Case details

Man on adult tricycle claimed brain injury from crash





Result type

Not present

brain, brain injury, cognition, face, fracture, frontal lobe contusion, mental, neck, neuropsychological, nose, psychological, traumatic brain injury
On the morning of Nov. 11, 2012, plaintiff Thomas Busch, 26, a cashier at Walmart, was riding his adult tricycle north on Northpark Drive in Valencia when he entered the crosswalk at the intersection of Angelica Drive and was struck by a vehicle attempting to make a left turn from Northpark Drive onto Angelica Drive. The impact knocked Busch off his tricycle and caused him to hit his head on the pavement. Busch sued the driver of the vehicle, Janet Shusta-Recchia. He alleged the defendant was negligent in the operation of her vehicle. He claimed that after stopping for a stop sign, he proceeded into the crosswalk when, within seconds, Shusta-Recchia struck him. Busch contended that Shusta-Recchia failed to yield to his tricycle as she was too focused with a car on the opposite side of the intersection and failed to see him to her left. Shusta-Recchia did not dispute liability for the accident., Busch was taken to an emergency room by ambulance. He sustained a non-displaced basilar fracture of his skull, as well as a non-displaced left lamina papyracea (nasal) fracture and a non-displaced cervical fracture at the C1 level. A CT scan of his brain revealed non-specific fluid buildup at the left frontal lobe. Busch claimed that he sustained a moderate traumatic brain injury from the accident, resulting in mild cognitive deficits. He ultimately treated his neck injury with physical therapy, off and on for roughly a year, and treated with a psychiatrist twice after the accident for post-traumatic stress disorder. Busch claimed that he suffers from memory deficits and interruption in his executive functions as a result of his brain injury. He also claimed that his job at Walmart was changed from cashier to photo technician, since he developed some difficulty using the cash register. Busch further claimed that his nasal fracture interfered with his sense of smell, and that he still experiences aches and pains in his neck. However, he contended that his post-traumatic stress disorder has resolved. At the time of the accident, Busch was taking a year off from school with the intent of going to grad school for special education teaching. Since the crash, he claimed that he is now concerned it will be too difficult to obtain a master’s degree due to his cognitive deficits. Thus, Busch sought recovery of $30,000 in damages for his past medical costs, and an unspecified amount of damages for his future cognitive rehabilitation and for his past and future pain and suffering. Defense counsel did not dispute the plaintiff’s fractures and treatment, but contended that Busch did not suffer a brain injury from the accident. Counsel further contended that even if Busch did suffer a brain injury, it was minor and had already resolved. As such, defense counsel claimed that Busch was not limited in his capacity to obtain a master’s degree.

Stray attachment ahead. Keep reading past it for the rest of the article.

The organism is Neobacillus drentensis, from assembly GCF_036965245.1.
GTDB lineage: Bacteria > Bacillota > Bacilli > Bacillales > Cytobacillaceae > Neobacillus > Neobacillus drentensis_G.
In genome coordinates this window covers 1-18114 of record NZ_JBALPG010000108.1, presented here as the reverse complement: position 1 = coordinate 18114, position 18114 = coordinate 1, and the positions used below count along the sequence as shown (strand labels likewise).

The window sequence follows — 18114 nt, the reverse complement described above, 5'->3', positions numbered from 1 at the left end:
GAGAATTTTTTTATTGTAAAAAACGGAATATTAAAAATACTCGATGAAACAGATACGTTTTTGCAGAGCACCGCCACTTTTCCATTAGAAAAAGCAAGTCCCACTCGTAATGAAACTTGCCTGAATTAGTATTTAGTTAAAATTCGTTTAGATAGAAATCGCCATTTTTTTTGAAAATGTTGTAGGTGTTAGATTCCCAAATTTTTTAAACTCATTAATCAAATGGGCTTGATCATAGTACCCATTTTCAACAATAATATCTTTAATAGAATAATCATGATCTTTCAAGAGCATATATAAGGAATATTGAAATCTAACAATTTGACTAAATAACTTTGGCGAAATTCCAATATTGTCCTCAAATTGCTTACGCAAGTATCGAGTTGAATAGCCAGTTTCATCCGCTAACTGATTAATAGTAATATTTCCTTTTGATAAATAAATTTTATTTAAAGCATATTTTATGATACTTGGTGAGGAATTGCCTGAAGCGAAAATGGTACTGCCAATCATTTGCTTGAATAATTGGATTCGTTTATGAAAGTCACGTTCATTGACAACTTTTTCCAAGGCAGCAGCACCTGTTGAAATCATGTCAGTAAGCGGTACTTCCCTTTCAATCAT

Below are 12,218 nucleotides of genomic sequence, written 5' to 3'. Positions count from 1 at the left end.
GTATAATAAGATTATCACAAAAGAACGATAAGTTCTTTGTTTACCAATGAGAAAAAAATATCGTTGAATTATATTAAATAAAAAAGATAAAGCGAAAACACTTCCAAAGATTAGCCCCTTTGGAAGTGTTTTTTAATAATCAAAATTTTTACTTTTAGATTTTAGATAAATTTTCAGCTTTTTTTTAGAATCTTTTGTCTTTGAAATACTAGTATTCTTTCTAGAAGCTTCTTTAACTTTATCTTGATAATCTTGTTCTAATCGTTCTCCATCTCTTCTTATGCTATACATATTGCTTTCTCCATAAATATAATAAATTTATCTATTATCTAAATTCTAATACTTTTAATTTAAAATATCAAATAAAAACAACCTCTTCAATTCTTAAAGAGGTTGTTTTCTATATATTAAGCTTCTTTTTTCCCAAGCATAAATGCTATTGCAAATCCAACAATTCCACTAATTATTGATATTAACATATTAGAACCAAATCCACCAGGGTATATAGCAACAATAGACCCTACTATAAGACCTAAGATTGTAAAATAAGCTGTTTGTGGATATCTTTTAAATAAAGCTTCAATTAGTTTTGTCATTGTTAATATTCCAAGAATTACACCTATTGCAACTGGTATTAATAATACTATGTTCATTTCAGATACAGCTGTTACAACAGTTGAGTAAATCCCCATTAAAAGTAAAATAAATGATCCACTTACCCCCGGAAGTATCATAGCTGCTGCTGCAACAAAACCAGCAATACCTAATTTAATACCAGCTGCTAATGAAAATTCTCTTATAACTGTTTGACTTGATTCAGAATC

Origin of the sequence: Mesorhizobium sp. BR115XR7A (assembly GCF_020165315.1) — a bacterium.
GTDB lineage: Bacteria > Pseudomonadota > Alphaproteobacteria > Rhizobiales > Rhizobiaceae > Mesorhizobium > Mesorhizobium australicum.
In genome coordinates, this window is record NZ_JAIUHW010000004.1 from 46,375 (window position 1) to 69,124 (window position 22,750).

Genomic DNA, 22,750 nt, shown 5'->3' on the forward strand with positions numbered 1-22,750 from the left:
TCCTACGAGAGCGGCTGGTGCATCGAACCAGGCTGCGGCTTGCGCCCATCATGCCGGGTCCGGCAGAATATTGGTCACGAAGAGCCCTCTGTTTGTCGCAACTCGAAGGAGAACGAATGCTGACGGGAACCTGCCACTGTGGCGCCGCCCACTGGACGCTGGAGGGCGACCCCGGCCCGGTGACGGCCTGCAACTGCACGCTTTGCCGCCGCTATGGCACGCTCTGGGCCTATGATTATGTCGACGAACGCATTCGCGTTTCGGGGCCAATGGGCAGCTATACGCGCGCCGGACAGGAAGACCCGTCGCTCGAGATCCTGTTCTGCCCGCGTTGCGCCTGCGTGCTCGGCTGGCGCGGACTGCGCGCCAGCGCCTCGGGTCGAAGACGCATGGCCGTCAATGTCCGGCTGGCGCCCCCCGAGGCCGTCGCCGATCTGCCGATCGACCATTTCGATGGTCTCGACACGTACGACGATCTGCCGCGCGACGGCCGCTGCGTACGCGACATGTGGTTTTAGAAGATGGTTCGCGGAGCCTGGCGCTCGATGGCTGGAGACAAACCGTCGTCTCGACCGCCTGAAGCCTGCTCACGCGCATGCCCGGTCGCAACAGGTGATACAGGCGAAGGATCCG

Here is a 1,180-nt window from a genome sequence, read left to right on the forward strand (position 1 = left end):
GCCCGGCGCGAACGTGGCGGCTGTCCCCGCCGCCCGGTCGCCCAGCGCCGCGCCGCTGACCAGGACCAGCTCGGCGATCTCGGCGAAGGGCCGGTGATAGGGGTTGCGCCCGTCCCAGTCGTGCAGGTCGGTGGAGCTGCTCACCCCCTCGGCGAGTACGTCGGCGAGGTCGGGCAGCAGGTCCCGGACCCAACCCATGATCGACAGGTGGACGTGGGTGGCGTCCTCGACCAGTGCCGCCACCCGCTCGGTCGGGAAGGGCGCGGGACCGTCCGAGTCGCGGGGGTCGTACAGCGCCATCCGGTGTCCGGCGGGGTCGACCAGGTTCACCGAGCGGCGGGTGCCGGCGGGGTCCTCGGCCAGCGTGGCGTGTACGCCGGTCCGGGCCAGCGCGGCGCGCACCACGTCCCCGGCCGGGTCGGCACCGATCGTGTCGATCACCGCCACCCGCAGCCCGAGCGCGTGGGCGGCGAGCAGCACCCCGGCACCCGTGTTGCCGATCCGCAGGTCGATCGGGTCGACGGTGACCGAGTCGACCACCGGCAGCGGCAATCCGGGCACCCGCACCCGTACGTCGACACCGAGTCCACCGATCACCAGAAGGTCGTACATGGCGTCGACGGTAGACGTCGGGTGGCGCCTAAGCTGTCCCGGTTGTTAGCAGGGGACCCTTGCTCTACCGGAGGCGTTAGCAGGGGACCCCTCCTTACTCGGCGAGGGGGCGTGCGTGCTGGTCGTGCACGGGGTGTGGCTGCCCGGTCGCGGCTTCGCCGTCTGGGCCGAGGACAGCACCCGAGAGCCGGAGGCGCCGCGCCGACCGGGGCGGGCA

Superior Court of Los Angeles County, Chatsworth, CA

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